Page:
Ash Removal - Unstoker

Ash Removal - Unstoker

PostBy: Charlie Z On: Thu Apr 26, 2007 8:16 am

I'm hoping to get an EFM, AHS or A-A at some point. Not so clear to us newbies is that untended operation is limited not by stoking but by ash removal. I'm wondering if anything can be rigged to remove ash 'semi-automatically.' I haven't seen any ash removal systems.

To design an ash remover, I would think that you would first consider how long you are comfortable letting one of the above boilers go untended.

As one with no stoker experience and not knowing any better, I'd use a week as the emptying interval. As a 55gal drum has about 7 days of coal (~450lbs) and will produce about 90lbs of ash, I'd use that as the design capacity. Figure a galvanized garbage can as a convenient receptacle.

Any ideas; feed augur? Ash hopper on a EFM-type retort in reverse? Step down pit in basement?
Charlie Z
 
Stove/Furnace Make: Coalbrookdale
Stove/Furnace Model: Darby

PostBy: Yanche On: Thu Apr 26, 2007 10:52 am

Well anything that will increase the ash pit storage area will make the unattended burn time greater. The two options are a pit or raise the unit. Neither gets the ash outside. The ash created by my AHS is easily vacuumed. Now I'm not talking about any piss a$$ed dust buster but an industrial vacuum like a Clark or one of the units oil burner service techs use. Sucks up all the unburnt coal and breaks up the little clinker chucks. Now my clinkers are not true clinkers, just slightly fused ash, no glassy lumps. A wood shop sawdust and wood chip ducting system would be great. These have a cyclone separator that drop the debris into a trash can. Locating the cyclone separator outside would be ideal. You would need some kind of intermittent operation timer and a way to keep it from reversing the draft through the coal bed. With a large enough unit you could even vacuum coal.

How about another approach? Make something useful with the ash in your basement. When I was a kid I had my own workshop. An old outbuilding that once was a chicken house. It was built like a brick $hit house. I never could understand why, solid block that was stuccoed. Only recently did I realize it was make with home made solid cinder blocks. Someone long before me or my parents made a lot of solid cinder ash blocks. So ... take the ash your boiler makes every couple of days, mix with portland cement and water in a little electric drum mixer and make blocks. Use them for retaining walls, coal bin walls, etc. Make enough of them and you can build your own Egyptian pyramid!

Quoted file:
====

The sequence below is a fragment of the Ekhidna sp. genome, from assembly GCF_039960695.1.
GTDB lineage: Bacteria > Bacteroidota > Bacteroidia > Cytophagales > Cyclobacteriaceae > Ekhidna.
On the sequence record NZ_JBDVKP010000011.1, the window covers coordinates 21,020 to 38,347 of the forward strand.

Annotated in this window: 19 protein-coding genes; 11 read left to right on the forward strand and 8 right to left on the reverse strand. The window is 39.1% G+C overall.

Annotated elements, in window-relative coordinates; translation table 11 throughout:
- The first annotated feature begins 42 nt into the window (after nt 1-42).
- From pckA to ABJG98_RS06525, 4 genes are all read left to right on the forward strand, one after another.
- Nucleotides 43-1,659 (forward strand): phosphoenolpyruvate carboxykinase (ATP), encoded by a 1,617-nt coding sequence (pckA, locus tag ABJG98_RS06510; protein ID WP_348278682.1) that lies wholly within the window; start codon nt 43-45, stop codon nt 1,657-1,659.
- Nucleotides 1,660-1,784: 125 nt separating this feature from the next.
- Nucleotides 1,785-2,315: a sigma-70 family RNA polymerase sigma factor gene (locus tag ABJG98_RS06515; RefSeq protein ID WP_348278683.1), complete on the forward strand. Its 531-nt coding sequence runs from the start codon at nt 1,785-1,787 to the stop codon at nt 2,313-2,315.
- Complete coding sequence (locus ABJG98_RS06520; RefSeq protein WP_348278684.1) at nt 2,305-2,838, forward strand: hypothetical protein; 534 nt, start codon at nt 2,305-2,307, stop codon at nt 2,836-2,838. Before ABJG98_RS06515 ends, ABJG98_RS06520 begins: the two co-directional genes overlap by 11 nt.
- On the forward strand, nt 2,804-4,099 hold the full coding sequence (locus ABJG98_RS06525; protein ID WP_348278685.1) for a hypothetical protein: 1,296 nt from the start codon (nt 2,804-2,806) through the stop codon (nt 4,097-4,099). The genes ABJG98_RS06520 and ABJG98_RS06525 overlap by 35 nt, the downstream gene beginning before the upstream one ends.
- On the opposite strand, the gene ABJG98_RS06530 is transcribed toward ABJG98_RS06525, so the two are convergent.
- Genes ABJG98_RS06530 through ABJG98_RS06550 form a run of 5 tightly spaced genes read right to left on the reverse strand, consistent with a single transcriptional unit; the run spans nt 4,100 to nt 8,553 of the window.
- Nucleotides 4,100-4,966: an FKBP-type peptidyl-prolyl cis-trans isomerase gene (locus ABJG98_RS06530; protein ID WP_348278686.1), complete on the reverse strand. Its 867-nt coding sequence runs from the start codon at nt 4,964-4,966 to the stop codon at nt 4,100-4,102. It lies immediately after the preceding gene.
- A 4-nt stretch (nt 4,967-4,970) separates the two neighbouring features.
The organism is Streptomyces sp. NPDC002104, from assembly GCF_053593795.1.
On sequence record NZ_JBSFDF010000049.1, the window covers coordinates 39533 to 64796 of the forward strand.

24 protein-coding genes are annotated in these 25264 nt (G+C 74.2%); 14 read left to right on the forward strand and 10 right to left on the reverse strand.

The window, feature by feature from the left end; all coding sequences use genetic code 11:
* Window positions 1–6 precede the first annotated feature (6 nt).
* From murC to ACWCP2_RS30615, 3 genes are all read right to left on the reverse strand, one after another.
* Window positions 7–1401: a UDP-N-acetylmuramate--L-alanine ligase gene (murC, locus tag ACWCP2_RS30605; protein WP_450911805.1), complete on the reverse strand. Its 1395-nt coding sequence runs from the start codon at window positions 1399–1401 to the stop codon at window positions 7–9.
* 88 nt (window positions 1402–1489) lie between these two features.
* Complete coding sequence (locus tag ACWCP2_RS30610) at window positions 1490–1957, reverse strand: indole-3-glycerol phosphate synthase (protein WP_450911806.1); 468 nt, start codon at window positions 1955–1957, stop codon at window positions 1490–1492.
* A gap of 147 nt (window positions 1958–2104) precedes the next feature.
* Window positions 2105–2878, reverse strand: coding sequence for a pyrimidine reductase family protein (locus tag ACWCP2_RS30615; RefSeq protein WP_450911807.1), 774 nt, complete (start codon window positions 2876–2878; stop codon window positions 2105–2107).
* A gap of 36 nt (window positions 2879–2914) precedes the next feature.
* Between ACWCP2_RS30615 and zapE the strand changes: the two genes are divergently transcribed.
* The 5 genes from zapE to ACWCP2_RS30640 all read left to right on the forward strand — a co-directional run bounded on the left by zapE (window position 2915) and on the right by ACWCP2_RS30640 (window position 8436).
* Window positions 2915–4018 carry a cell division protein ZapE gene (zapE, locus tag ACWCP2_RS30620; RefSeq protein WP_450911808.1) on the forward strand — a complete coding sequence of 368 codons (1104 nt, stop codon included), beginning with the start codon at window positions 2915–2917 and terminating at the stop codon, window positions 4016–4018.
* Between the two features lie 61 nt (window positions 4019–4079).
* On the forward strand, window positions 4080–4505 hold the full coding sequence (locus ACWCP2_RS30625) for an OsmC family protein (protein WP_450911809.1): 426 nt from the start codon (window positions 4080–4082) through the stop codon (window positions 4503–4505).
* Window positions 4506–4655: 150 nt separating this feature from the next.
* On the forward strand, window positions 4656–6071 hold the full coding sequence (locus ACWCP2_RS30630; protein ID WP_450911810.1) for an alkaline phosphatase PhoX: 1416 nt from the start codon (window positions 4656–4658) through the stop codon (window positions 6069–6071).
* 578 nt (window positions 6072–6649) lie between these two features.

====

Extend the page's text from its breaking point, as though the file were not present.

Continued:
Yanche
 
Stoker Coal Boiler: Alternate Heating Systems S-130
Coal Size/Type: Anthracite Pea

PostBy: Charlie Z On: Thu Apr 26, 2007 1:21 pm

I hadn't thought about a vacuum. How can you make sure you don't suck up a hot coal?

Maybe you build your own ash pan and put small tin ducting to a metal can (like your wood shop dust separator system). Vacuum exhaust could be put to a pit or some inflammable space, just in case. Control it to go off every hour or so.
Charlie Z
 
Stove/Furnace Make: Coalbrookdale
Stove/Furnace Model: Darby

Visit Lehigh Anthracite

PostBy: e.alleg On: Thu Apr 26, 2007 1:37 pm

"How about another approach? Make something useful with the ash in your basement. When I was a kid I had my own workshop. An old outbuilding that once was a chicken house. It was built like a brick $hit house. I never could understand why, solid block that was stuccoed. Only recently did I realize it was make with home made solid cinder blocks. Someone long before me or my parents made a lot of solid cinder ash blocks. So ... take the ash your boiler makes every couple of days, mix with portland cement and water in a little electric drum mixer and make blocks. Use them for retaining walls, coal bin walls, etc. Make enough of them and you can build your own Egyptian pyramid!"

Thats a great idea, if you could post instructions on how to make them exactly that would be great.
e.alleg
 
Stove/Furnace Make: EFM
Stove/Furnace Model: 520

Visit Lehigh Anthracite